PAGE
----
Tobey Maguire is a person. He became an actor and Hollywood took over. Basically, Spiderman hijacked Tobey Maguire. Then a photography website seized the figurative representation not caring less if it's the character or the person they're using for profit. Radu Nastasia is now the owner of the picture of Spiderman impersonated by Tobey Maguire. Therefore, Radu also owns Spiderman, and Tobey Maguire?
Both aesthetical and ethical arguments are at issue here. The act of appropriation in our culture is so common and deeply embedded that questioning it has become an aporia. It is a relentless discussion nevertheless as it brings to surface layers and layers of meaning. The premises afore asserted and the conclusion that artist Radu Nastasia is the owner of the image he has integrated in the urban structure of Peckham actually build a deductively valid argument. To a certain extent, this logic is correct, but then again the conclusion is not exactly acceptable, which makes it a weak inductive argument. In the process of the production of knowledge it is de rigueur to pursue rationalization. However, what if the rationalization is established on apocryphal propositions? Opening to the public doesn't have to necessarily mean abdication to the all mighty capitalist machine; an image doesn't have to necessarily 'sell' something. By (re)inserting Tobey Maguire/Spiderman's picture in a circuit that is utterly capitalist--the billboard is one of the strongest instruments of contemporary commerce--Radu is smoothly reversing the act of appropriation he is criticizing. Although it appears to, the billboard sells nothing.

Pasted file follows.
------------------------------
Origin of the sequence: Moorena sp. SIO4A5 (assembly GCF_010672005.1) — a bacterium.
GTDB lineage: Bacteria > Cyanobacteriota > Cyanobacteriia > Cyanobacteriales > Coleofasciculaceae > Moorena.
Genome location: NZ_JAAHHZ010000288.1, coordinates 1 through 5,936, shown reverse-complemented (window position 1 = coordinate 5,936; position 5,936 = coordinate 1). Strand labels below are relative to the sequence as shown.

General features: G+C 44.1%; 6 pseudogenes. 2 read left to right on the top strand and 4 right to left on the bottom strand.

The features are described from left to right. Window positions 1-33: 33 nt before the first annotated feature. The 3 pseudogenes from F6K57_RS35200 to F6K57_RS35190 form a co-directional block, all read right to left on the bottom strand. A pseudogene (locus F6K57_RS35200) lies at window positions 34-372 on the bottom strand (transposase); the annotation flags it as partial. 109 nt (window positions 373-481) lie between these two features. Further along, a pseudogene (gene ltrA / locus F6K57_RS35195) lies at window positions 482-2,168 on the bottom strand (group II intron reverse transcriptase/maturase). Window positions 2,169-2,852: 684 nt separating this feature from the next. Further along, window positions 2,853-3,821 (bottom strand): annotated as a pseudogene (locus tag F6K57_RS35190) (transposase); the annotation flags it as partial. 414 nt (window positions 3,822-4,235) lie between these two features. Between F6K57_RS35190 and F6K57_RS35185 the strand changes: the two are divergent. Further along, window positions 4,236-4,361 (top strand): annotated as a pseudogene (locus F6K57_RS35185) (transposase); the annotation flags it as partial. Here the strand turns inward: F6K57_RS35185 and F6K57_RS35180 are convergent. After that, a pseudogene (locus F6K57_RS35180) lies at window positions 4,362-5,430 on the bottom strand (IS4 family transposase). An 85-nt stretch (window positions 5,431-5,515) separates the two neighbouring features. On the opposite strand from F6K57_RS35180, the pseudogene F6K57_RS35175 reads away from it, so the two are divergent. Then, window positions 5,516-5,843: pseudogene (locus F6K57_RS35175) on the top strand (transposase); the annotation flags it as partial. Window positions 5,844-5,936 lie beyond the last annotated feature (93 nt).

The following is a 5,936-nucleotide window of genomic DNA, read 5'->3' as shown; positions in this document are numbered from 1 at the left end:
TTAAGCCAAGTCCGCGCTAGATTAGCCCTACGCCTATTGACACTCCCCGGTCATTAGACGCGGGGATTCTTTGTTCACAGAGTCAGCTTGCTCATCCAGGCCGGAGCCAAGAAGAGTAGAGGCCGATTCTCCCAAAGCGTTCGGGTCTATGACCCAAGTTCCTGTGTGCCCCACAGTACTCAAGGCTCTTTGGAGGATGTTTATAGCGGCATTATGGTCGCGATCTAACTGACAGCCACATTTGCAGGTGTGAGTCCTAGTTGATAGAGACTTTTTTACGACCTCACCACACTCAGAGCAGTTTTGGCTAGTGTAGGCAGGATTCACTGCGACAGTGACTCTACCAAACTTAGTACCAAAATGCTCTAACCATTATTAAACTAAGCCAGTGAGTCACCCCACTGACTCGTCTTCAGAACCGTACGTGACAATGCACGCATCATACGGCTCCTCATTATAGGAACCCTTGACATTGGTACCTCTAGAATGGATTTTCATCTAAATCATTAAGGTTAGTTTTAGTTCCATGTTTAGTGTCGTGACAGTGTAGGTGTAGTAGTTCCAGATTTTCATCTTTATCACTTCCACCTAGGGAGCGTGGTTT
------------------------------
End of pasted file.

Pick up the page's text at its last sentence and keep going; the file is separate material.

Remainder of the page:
P.S. Spiderman: Homecoming (2017) is now showing in cinemas. Tobey Maguire is not in it.
Text by Adriana Ledecouvreur